Mental illness, why bother if all goes well? Because the day it hits you or your loved ones, you may be faced with the harsh reality of “Mental Health in an unequal world”. Close to 1 billion people globally are living with a mental disorder. Yet, countries spend on avg. 2% of their national health budgets on mental health leaving a disproportionate gap between demand for mental health services and supply. Each year, October 10th marks the “World Mental Health Day”. This year the theme is “Mental Health in an Unequal World”.
Originally chosen by the World Federation for Mental Health, the theme Mental Health in an Unequal World” refers to the inequality in access to health services in low- and middle-income countries, where between 75% and 95% of patients with mental disorders have no access to mental health services at all. Despite the universal nature and the magnitude of mental illness, the gap between demand for mental health services and supply remains substantial.
The global pandemic along with the climate crisis and social disarrangement lead the world to a difficult place. To date, the pandemic is impacting people of all ages and backgrounds: Illness, economic impact, job insecurity, and most importantly, physical distancing leading to social isolation and millions of people facing mental health issues.
- Close to one billion people have a mental disorder and anyone can be affected.
- Depression is a leading cause of disability worldwide and a major contributor to the global burden of disease. Globally, an estimated 5% of adults suffer from depression.
- Globally, one in seven 10-19-year-olds suffers from a mental disorder. Half of all such disorders begin by the age of 14, but most go undiagnosed and untreated.
- People with severe mental disorders like schizophrenia typically die 10-20 years earlier than the general population.
- One in 100 deaths is by suicide. It is the fourth leading cause of death among young people aged 15-29.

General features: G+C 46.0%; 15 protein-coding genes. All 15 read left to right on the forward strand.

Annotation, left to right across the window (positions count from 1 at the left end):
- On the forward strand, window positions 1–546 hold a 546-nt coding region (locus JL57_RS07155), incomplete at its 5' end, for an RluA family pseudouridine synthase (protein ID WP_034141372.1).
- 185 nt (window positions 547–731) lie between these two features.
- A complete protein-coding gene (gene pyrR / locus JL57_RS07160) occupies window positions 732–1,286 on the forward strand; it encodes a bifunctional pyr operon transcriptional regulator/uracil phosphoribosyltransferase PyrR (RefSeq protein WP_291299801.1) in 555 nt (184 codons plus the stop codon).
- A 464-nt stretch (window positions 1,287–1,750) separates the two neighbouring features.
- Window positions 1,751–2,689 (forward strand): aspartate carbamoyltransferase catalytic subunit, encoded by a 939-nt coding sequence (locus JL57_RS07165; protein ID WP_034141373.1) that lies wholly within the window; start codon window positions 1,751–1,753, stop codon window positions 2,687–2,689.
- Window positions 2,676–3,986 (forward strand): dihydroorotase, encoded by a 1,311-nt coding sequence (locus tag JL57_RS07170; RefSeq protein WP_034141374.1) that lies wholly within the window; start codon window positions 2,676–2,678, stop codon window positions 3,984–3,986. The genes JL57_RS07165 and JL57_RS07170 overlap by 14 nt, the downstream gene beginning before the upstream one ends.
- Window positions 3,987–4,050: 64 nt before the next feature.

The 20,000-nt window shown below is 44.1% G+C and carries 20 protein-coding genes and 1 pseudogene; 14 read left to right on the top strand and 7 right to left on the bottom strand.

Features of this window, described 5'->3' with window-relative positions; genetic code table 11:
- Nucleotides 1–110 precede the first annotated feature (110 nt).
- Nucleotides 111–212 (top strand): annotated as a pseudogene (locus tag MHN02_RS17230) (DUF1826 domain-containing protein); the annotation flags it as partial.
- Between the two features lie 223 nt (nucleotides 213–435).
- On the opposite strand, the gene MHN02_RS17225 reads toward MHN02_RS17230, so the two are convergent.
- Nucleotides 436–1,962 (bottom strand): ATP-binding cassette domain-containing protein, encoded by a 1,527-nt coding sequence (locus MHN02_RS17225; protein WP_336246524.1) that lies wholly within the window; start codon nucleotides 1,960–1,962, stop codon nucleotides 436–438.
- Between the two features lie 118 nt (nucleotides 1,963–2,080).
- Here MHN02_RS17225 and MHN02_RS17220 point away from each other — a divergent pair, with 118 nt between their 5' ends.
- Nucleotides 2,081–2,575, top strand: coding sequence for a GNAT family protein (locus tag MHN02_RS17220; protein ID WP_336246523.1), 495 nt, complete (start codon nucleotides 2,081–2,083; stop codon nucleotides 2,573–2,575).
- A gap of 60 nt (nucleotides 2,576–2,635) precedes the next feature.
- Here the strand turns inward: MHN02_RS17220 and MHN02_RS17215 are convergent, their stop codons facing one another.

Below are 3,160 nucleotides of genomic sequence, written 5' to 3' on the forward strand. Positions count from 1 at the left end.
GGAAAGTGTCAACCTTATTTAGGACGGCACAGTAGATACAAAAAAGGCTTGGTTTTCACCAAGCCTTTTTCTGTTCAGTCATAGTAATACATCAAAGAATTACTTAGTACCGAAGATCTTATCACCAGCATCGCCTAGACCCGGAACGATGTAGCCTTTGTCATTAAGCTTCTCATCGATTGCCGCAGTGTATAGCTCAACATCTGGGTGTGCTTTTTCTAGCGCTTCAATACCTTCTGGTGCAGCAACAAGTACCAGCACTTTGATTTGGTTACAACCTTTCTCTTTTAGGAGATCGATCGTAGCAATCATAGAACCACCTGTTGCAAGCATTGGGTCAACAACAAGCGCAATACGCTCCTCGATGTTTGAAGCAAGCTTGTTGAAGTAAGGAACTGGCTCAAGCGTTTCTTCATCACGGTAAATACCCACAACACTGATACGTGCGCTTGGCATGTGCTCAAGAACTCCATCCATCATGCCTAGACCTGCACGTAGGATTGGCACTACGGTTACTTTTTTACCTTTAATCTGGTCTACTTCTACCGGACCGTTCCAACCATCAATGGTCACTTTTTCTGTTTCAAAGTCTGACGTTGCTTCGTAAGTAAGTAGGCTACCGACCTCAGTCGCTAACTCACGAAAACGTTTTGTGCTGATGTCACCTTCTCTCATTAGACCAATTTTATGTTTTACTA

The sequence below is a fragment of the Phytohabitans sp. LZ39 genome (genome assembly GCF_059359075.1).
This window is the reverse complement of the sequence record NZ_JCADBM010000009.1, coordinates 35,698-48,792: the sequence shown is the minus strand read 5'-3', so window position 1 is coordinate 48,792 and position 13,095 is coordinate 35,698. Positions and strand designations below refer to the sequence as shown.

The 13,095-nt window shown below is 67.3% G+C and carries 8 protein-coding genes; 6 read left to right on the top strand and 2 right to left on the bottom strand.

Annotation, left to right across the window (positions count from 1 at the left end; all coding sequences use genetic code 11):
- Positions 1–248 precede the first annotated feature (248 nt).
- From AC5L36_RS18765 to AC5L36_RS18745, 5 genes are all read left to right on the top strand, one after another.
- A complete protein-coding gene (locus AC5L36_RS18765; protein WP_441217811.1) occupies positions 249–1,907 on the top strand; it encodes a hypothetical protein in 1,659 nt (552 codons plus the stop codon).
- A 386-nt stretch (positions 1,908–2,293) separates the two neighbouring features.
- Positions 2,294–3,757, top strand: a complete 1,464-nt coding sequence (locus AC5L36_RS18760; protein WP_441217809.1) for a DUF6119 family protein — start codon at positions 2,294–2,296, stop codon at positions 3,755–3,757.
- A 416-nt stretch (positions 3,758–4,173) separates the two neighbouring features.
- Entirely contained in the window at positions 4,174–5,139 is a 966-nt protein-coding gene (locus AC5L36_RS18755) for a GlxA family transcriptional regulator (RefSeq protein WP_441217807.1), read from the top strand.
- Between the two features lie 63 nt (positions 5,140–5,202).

- The COVID -19 pandemic has had a significant impact on people’s mental health.
The World Federation for Mental Health also addresses the disparity between mental health investment and overall health. On average, countries spend only 2% of their national health budgets on mental health. This has changed little in recent years. Despite the scale of mental illness, the gap between demand for mental health services and supply remains substantial. Unaddressed mental health issues are now a leading global cause of disability and suffering. Yet only 10% receive “adequate” treatment – 75% receive no treatment at all.
The limited global availability of effective mental health treatments and a lack of objective measures of response to treatment, are some of the barriers in advancing patient outcomes. To reduce burden, it is critical to diagnose and monitor mood disorders using widely accessible, less costly, and scalable methods, which can enable a higher degree of specificity in mental health diagnoses and timely detection of clinical deterioration.
Building on the widespread adoption of smartphones, mobile health (mhealth) has gained significant interest as a means for capturing continuous, objectively observable and measurable data of patients’ behaviour and mental state. The data collected on smartphones and sensors represent a new approach aimed at measuring human behaviour and mental health, and thus an opportunity of detecting, assessing, and monitoring psychiatric disorders in a less costly and less burdensome way for the clinician.
The data collected on the smartphone are also referred to as digital biomarkers. These can be collected both passively through inbuilt sensors on the smartphone (physical activity and geolocation, social activity, text messages usage, phone usage, voice and speech pattern or wearables (sleep and activity), and actively via user engagement through self-monitored data/self-assessment data (mood, sleep, stress, medicine adherence).
By collecting this data between physician visits, clinicians can see fluctuations in patients’ mental states, providing a more holistic representation of the patient’s functioning over time. The data hereby offer the opportunity for clinicians to predict relevant outcomes in mood disorders and can thus serve as a tool of triage enabling to provide timely and preventative support to the individuals in critical need.
This approach, also known as digital-enabled psychiatry, has gained considerable interest and been extensively researched over the past decade to offer more people access to high-quality health and social care.
To learn more, visit our Research section here or watch a video on the opportunity of digital-enabled psychiatry from the Week of Health and Innovation conference 2021 in Denmark.
 The size and burden of mental disorders and other disorders of the brain in Europe 2010. Eur Neuropsychopharmacol. 2011
 OECD – 2015
 Economist Intelligence Unit – 2015